The worst winter storm in a decade, dubbed the “storm of the century,” roared into the county 20 years ago on Friday, March 12, 1993, with 50 mph wind gusts, rain, sleet and snow. The storm, which raged all the way up the East Coast and into Canada, was blamed for more than 100 deaths, six in Georgia.
Precipitation began in Cobb that Friday night in the form of rain and sleet, then turned to snow early on Saturday morning as temperatures continued to drop into the low 30s. The strong winds created a sub-zero wind chill factor throughout most of the day before dipping to 10 to 20 degrees below zero Saturday night.
Weather officials had said that snow accumulation would range from 2 inches at Atlanta Hartsfield-Jackson International Airport to 6 inches in the northern suburbs and more than a foot in the North Georgia mountains. But the all-day snow storm on Saturday dumped 4 to 10 inches in the Atlanta-Athens area, 8 to 10 inches in Cobb County and Northwest Georgia, and up to 20 inches in North Georgia’s mountains. Along with the snow, more than 250 trees fell across roads around the county.
A variety of people volunteered time and four-wheel drive vehicles to transport nurses, surgeons and physicians to and from area hospitals during the storm. The Marietta-based Army National Guard, Civil Service Air Patrol, Cobb County Fire Department and the Four-Wheel Drive Club of Atlanta, which had more than 200 members, shuttled medical personnel about the metro area. Many personnel at Kennestone Hospital in Marietta, Smyrna Hospital and Cobb Hospital in Austell volunteered to work 48 and 72 hour shifts.
Cobb and Marietta 911 system operators fielded non-stop phone calls during the storm for audible alarms triggered by the weather, stranded motorists, power outages and street maintenance. From 5 a.m. Saturday to 11 a.m. Sunday, county dispatchers received double their normal amount of police calls and about 10 times their normal amount of fire calls. Over the same period, dispatchers answered 3,350 emergency 911 calls, two-thirds of which were received between 6:30 a.m. and 11 p.m. Saturday.
Dispatchers even received calls from out-of-state residents who wanted someone to feed their animals for them. Marietta dispatchers had to send firemen out to remove animals from several homes. County operators also had to send police to an apartment complex on Saturday night after receiving complaints about residents throwing an outdoor Jacuzzi party in the 20-degree weather.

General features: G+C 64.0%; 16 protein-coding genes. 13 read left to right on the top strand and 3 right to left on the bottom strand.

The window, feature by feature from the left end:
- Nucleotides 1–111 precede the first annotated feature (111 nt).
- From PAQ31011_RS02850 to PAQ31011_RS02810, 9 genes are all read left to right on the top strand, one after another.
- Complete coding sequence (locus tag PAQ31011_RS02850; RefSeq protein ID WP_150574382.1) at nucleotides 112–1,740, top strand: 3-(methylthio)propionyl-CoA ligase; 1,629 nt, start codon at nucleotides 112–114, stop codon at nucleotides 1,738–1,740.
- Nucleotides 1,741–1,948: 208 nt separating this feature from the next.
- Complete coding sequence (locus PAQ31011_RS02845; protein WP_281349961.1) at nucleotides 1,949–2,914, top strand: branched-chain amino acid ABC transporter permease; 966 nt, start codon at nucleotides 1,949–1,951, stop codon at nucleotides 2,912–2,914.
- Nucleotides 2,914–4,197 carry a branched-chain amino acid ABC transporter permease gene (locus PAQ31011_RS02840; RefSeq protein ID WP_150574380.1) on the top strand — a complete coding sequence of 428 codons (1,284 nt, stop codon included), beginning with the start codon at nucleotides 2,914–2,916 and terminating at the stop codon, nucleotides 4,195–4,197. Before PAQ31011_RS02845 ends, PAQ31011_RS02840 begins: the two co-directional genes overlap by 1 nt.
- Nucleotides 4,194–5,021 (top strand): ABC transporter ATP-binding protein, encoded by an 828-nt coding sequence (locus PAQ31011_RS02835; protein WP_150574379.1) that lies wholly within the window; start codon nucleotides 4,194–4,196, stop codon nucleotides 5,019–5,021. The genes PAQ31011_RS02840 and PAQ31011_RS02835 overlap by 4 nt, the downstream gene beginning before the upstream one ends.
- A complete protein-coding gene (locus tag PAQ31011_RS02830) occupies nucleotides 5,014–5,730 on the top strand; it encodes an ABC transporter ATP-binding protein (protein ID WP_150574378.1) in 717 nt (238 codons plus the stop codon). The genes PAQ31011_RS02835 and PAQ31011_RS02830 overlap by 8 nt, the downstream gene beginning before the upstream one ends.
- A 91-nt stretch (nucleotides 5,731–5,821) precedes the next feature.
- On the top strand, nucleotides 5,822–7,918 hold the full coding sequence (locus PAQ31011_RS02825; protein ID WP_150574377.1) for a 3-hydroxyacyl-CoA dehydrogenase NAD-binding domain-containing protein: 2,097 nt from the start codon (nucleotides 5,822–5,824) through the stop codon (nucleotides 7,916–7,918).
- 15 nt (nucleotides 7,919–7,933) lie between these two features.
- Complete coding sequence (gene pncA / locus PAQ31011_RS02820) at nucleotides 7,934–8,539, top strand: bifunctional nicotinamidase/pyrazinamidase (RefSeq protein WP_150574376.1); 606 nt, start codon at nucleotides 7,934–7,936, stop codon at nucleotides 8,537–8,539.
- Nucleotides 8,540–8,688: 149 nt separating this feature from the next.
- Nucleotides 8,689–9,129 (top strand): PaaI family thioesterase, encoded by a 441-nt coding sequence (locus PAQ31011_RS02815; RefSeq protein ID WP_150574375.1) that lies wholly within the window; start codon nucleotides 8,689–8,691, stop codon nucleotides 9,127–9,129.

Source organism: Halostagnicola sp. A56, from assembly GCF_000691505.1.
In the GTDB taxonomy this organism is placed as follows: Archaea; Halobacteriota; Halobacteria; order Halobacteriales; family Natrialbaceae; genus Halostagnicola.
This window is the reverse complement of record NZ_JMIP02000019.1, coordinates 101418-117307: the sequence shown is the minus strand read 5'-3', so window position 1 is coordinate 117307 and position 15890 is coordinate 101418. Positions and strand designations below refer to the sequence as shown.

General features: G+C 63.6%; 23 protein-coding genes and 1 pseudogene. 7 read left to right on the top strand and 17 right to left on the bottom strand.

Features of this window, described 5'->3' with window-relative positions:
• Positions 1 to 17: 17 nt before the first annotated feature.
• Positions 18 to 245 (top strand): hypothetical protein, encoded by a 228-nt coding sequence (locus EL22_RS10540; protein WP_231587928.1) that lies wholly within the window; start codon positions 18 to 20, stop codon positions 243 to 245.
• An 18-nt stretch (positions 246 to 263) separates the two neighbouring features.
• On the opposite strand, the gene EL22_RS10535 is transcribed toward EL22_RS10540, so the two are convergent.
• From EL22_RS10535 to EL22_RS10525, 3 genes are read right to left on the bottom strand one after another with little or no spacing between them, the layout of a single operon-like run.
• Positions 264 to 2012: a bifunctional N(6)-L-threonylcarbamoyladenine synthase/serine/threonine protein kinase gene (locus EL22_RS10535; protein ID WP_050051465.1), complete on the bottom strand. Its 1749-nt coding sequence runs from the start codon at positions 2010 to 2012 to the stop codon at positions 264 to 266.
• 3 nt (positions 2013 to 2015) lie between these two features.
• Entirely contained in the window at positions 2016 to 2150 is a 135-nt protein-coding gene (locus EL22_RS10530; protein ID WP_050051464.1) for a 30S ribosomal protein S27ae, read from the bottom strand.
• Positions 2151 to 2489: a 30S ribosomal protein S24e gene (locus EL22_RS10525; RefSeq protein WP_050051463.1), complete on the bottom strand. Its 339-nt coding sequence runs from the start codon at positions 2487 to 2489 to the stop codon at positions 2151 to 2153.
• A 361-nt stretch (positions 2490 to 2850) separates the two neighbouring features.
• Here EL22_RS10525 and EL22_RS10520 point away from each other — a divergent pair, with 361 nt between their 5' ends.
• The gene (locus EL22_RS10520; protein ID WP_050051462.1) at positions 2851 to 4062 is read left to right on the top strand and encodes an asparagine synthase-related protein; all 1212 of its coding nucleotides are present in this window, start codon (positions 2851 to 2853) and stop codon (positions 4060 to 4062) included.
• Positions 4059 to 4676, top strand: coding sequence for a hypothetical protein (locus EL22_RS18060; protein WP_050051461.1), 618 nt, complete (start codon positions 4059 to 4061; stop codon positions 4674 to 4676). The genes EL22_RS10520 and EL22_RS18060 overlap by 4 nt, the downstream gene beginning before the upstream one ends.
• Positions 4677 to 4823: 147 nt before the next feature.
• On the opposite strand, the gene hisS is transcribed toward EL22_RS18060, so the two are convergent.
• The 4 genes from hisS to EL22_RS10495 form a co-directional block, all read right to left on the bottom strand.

For two nights, the Salvation Army’s Waterman Street community center housed 85 storm refugees. Most of them were northbound travelers unable to use Interstate 75, which was closed north of Marietta on Saturday and still had icy spots on Sunday. The Marietta Cobb Winter Shelter on Church Street reported a crowd of 70 people, most of whom were homeless.
Countywide, tens of thousands of residents found themselves without power Saturday, although the vast majority was restored by Sunday night.
Wometco Cable said more than half the company’s 200,000 Cobb customers lost reception by about 8 a.m. Saturday with 90 to 95 percent being restored by Sunday afternoon.
Students in the Cobb County School System and City of Marietta schools were off Monday and Tuesday after the storm due to lingering hazardous secondary and subdivision road conditions.
Water was discovered standing in the halls of East Cobb Middle School and the Adult Educational Facility in Smyrna on Tuesday. Water damage at the school caused the air-conditioner coils to burst.
Cobb County Schools superintendent Grace Calhoun said many of the schools had 3 to 4 feet of snow blown up against the doors and had difficulty getting all the parking lots and doorways cleared by Tuesday morning.
Gov. Zell Miller viewed the storm devastation on Sunday in a National Guard helicopter and said most of North Georgia was “paralyzed.” Miller contacted President Bill Clinton and late on Monday, the president agreed to the governor’s request for snow removal aid for Cobb and 39 other hard-hit north Georgia counties. The federal government was expected to pay 75 percent of the snow-plowing costs incurred in the counties over the five-day period.
Damon Poirier is the Newsroom Administrator for the Marietta Daily Journal.
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